David Muhlbaum: Smart Tax Deductions Non-Itemizers Can Claim

Jill Weisenberger, M.S., R.D.N., C.D.E : Before You Lose Your Mental Edge

Dana Dovey: Coffee Drinkers Rejoice! Your Cup Of Joe Can Prevent Death From Liver Disease

Chris Weller: Electric 'Thinking Cap' Puts Your Brain Power Into High Gear

The Kosher Gourmet by Marlene Parrish A gift of hazelnuts keeps giving --- for a variety of nutty recipes: Entree, side, soup, dessert

April 4, 2014

Rabbi David Gutterman: The Word for Nothing Means Everything

Charles Krauthammer: Kerry's folly, Chapter 3

Amy Peterson: A life of love: How to build lasting relationships with your children

John Ericson: Older Women: Save Your Heart, Prevent Stroke Don't Drink Diet

John Ericson: Why 50 million Americans will still have spring allergies after taking meds

Cameron Huddleston: Best and Worst Buys of April 2014

Stacy Rapacon: Great Mutual Funds for Young Investors

Sarah Boesveld: Teacher keeps promise to mail thousands of former students letters written by their past selves

The Kosher Gourmet by Sharon Thompson Anyone can make a salad, you say. But can they make a great salad? (SECRETS, TESTED TECHNIQUES + 4 RECIPES, INCLUDING DRESSINGS)

April 2, 2014

Paul Greenberg: Death and joy in the spring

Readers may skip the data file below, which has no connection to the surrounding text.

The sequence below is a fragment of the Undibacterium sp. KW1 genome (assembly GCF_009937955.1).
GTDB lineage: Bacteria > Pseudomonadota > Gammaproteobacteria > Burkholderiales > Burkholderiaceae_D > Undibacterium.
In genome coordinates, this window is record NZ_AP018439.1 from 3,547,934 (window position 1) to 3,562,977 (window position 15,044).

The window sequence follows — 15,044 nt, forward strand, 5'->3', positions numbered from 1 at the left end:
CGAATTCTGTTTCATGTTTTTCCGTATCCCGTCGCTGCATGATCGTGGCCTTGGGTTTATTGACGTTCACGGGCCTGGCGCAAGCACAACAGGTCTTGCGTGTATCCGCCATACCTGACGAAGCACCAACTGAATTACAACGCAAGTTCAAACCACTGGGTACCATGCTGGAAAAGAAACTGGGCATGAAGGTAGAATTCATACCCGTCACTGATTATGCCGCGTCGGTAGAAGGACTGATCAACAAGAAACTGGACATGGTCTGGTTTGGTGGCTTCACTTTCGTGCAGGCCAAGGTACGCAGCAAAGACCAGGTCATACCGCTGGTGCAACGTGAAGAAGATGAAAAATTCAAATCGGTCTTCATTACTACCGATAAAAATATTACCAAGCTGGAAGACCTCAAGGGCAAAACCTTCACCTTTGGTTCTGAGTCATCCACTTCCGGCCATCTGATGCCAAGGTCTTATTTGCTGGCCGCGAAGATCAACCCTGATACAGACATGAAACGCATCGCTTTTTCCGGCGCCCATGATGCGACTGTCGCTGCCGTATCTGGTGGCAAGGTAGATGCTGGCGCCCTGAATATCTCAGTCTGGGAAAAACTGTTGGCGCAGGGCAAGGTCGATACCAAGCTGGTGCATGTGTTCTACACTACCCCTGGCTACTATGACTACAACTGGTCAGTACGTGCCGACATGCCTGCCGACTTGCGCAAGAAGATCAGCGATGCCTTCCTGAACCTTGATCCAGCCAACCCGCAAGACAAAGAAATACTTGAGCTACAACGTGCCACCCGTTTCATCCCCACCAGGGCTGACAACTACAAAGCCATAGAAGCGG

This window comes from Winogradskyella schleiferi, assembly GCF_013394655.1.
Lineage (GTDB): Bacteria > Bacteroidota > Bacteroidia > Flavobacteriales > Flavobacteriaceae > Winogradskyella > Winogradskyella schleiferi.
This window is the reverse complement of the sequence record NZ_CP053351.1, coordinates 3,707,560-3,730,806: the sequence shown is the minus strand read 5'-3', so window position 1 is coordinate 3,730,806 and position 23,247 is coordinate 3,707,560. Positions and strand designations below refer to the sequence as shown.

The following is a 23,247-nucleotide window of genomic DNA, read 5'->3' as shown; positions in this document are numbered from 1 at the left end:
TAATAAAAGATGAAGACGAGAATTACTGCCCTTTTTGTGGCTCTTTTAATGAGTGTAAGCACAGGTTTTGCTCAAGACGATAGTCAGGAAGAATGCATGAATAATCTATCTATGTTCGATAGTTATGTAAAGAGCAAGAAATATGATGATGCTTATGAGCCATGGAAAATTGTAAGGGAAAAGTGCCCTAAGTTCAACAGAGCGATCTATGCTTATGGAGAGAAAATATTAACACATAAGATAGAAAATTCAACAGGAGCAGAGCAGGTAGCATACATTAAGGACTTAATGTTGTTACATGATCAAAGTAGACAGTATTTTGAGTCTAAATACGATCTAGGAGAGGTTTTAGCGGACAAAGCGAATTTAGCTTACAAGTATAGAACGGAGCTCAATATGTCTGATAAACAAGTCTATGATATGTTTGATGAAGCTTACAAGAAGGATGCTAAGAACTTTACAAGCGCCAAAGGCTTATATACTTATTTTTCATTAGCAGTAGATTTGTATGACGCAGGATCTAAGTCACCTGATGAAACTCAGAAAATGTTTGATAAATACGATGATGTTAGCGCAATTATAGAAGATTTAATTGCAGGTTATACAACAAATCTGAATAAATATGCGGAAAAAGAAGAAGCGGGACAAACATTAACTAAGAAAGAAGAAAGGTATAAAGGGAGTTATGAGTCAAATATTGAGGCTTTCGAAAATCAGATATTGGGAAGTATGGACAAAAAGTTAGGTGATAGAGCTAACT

Dan Barry: Should South Carolina Jews be forced to maintain this chimney built by Germans serving the Nazis?

Mayra Bitsko: Save me! An alien took over my child's personality

Frank Clayton: Get happy: 20 scientifically proven happiness activities

Susan Scutti: It's Genetic! Obesity and the 'Carb Breakdown' Gene

Lecia Bushak: Why Hand Sanitizer May Actually Harm Your Health

Stacy Rapacon: Great Funds You Can Own for $500 or Less

Cameron Huddleston: 7 Ways to Save on Home Decor

The Kosher Gourmet by Steve Petusevsky Exploring ingredients as edible-stuffed containers (TWO RECIPES + TIPS & TECHINQUES)

Jewish World Review

Obama campaign accuses Romney of harboring a 'secret' foreign policy

By Michael A. Memoli and Kathleen Hennessey

Opponent's trip to Israel, England puts prez on the defensive

JewishWorldReview.com |

cENO, Nev.— (MCT) As Republican Mitt Romney prepared to set off on a three-country, seven-day grand tour abroad, the presidential campaigns ventured into relatively new territory on Monday — engaging in a debate over foreign affairs, international alliances and war policy.

The long-distance discussion was cursory and feisty, yet notable for its rare appearance in a campaign that has been dominated by competing economic strategies and traded accusations of cronyism and financial secrecy.

President Barack Obama's campaign transitioned quickly, accusing Romney of harboring a "secret" foreign policy, pushing him to detail his plans to end the war in Afghanistan and his approach to Russia and Israel. The Romney campaign responded by saying the president had eroded key alliances and promising Romney would "restore the pillars of American strength."


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In a speech to the Veterans of Foreign Wars convention in Reno, Obama portrayed his foreign policy record as one of promises fulfilled and took veiled jabs at Romney and other critics of his withdrawal of U.S. troops from Iraq and the drawdown of troops from Afghanistan.